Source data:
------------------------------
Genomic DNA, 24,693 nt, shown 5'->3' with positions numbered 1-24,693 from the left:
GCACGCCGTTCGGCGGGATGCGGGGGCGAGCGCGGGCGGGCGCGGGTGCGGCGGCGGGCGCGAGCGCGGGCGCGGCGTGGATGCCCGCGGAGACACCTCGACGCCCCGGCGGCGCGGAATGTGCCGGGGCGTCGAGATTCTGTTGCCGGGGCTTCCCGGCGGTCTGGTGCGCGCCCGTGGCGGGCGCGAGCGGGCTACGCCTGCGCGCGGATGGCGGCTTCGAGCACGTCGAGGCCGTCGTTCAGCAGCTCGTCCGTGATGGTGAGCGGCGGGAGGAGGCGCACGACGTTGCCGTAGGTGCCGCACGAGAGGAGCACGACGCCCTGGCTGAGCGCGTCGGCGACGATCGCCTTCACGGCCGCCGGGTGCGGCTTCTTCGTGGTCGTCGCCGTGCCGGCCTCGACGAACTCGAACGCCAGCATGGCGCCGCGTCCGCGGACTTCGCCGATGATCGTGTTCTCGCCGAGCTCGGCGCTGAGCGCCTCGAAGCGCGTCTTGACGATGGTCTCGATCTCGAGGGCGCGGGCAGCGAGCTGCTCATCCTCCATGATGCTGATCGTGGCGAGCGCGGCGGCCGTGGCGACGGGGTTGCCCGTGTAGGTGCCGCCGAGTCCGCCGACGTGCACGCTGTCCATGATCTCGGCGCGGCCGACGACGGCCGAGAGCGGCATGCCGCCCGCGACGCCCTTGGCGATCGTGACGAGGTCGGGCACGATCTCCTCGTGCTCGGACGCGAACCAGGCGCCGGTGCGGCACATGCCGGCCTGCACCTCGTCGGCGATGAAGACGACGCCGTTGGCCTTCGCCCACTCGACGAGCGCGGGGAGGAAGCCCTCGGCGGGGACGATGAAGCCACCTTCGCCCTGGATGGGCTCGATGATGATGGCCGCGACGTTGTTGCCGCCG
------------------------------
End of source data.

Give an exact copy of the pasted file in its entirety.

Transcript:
Genomic DNA, 24,693 nt, shown 5'->3' with positions numbered 1-24,693 from the left:
GCACGCCGTTCGGCGGGATGCGGGGGCGAGCGCGGGCGGGCGCGGGTGCGGCGGCGGGCGCGAGCGCGGGCGCGGCGTGGATGCCCGCGGAGACACCTCGACGCCCCGGCGGCGCGGAATGTGCCGGGGCGTCGAGATTCTGTTGCCGGGGCTTCCCGGCGGTCTGGTGCGCGCCCGTGGCGGGCGCGAGCGGGCTACGCCTGCGCGCGGATGGCGGCTTCGAGCACGTCGAGGCCGTCGTTCAGCAGCTCGTCCGTGATGGTGAGCGGCGGGAGGAGGCGCACGACGTTGCCGTAGGTGCCGCACGAGAGGAGCACGACGCCCTGGCTGAGCGCGTCGGCGACGATCGCCTTCACGGCCGCCGGGTGCGGCTTCTTCGTGGTCGTCGCCGTGCCGGCCTCGACGAACTCGAACGCCAGCATGGCGCCGCGTCCGCGGACTTCGCCGATGATCGTGTTCTCGCCGAGCTCGGCGCTGAGCGCCTCGAAGCGCGTCTTGACGATGGTCTCGATCTCGAGGGCGCGGGCAGCGAGCTGCTCATCCTCCATGATGCTGATCGTGGCGAGCGCGGCGGCCGTGGCGACGGGGTTGCCCGTGTAGGTGCCGCCGAGTCCGCCGACGTGCACGCTGTCCATGATCTCGGCGCGGCCGACGACGGCCGAGAGCGGCATGCCGCCCGCGACGCCCTTGGCGATCGTGACGAGGTCGGGCACGATCTCCTCGTGCTCGGACGCGAACCAGGCGCCGGTGCGGCACATGCCGGCCTGCACCTCGTCGGCGATGAAGACGACGCCGTTGGCCTTCGCCCACTCGACGAGCGCGGGGAGGAAGCCCTCGGCGGGGACGATGAAGCCACCTTCGCCCTGGATGGGCTCGATGATGATGGCCGCGACGTTGTTGCCGCCG